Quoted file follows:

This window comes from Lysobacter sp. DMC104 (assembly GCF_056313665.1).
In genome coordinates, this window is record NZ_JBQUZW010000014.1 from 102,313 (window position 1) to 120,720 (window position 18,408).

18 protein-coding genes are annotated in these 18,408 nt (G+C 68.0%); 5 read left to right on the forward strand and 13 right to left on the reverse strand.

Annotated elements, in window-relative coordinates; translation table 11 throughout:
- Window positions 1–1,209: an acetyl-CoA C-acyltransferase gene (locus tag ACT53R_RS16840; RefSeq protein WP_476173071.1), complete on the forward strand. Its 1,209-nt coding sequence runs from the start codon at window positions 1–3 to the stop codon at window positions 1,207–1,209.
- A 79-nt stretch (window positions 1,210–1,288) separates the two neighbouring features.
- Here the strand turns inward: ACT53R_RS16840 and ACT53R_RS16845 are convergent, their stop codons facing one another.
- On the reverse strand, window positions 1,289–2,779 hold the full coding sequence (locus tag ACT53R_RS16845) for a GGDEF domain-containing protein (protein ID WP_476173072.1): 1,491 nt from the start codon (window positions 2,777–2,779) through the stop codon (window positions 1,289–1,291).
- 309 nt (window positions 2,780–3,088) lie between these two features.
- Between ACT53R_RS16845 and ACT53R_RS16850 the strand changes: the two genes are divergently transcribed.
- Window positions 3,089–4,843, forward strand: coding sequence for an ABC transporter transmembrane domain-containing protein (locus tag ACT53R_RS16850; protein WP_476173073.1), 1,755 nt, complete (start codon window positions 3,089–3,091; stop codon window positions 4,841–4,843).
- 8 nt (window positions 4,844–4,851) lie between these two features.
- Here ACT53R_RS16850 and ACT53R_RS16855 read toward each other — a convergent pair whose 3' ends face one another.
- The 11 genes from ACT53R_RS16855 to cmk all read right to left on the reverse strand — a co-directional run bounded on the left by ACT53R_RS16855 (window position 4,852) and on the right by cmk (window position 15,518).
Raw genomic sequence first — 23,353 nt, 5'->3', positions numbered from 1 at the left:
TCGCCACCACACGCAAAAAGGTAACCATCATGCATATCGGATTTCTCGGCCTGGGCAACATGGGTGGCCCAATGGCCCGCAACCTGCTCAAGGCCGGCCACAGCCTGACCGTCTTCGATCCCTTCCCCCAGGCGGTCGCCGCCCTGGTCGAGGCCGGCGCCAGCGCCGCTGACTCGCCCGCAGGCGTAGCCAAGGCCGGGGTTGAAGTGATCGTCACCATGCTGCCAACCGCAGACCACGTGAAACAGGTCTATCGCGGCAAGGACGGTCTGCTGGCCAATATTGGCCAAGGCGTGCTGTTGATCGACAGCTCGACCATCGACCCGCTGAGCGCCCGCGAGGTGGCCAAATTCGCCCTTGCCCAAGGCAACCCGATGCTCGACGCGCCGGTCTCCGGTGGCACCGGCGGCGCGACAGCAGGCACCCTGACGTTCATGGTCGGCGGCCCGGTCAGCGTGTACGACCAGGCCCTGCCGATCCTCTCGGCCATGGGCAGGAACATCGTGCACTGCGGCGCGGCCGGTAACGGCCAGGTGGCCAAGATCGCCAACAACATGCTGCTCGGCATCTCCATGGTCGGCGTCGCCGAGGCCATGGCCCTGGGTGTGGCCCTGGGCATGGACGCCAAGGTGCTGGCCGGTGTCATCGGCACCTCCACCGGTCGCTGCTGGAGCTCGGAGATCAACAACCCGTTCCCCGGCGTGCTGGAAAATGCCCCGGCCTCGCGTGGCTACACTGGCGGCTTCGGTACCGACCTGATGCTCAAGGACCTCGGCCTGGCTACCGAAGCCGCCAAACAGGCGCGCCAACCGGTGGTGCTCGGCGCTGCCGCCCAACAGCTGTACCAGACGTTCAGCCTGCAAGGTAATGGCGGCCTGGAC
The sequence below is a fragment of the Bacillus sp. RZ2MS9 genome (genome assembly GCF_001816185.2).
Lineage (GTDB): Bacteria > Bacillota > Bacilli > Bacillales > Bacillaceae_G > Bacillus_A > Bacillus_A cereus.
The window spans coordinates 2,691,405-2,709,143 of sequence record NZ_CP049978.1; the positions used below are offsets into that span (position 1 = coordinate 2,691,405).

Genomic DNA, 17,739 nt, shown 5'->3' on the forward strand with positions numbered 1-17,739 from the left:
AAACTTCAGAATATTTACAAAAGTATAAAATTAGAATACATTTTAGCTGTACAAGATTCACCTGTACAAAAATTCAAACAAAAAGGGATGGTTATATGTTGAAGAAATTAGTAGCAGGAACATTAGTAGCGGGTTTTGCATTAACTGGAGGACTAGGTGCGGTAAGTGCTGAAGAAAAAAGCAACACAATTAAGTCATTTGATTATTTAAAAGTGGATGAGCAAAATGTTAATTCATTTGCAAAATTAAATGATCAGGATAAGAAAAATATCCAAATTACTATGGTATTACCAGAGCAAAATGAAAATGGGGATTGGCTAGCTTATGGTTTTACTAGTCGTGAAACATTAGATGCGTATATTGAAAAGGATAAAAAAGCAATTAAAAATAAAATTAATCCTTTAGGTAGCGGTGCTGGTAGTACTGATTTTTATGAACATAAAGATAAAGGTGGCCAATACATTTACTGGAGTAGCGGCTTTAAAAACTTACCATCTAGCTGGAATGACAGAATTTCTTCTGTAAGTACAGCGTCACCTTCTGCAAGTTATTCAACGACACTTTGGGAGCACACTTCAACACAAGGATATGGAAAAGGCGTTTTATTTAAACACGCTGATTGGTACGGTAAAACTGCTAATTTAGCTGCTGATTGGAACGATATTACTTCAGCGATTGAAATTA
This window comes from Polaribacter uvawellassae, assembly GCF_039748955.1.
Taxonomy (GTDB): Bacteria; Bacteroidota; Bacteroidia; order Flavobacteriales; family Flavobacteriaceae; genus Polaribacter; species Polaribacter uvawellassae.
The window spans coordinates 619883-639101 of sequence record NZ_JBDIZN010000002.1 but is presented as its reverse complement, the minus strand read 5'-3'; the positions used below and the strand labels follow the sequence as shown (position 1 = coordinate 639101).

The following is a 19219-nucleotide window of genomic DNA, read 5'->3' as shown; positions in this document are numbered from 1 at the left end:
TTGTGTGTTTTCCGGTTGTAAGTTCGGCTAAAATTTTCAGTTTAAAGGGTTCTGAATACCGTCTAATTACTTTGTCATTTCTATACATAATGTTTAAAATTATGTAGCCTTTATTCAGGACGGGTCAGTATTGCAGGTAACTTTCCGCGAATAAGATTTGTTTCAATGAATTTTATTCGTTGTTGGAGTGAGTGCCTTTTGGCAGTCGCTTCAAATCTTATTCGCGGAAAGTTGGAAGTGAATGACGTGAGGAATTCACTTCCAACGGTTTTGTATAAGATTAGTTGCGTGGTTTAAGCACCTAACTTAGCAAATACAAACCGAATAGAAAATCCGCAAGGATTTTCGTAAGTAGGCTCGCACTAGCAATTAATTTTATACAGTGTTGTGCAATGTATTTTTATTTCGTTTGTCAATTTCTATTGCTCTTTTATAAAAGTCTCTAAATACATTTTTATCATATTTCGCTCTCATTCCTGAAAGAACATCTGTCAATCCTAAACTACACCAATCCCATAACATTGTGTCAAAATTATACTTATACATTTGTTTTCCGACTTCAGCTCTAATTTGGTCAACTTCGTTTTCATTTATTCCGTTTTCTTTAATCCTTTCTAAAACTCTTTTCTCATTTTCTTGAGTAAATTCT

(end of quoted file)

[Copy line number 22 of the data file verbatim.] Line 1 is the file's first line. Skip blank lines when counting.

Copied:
This window comes from Polaribacter uvawellassae, assembly GCF_039748955.1.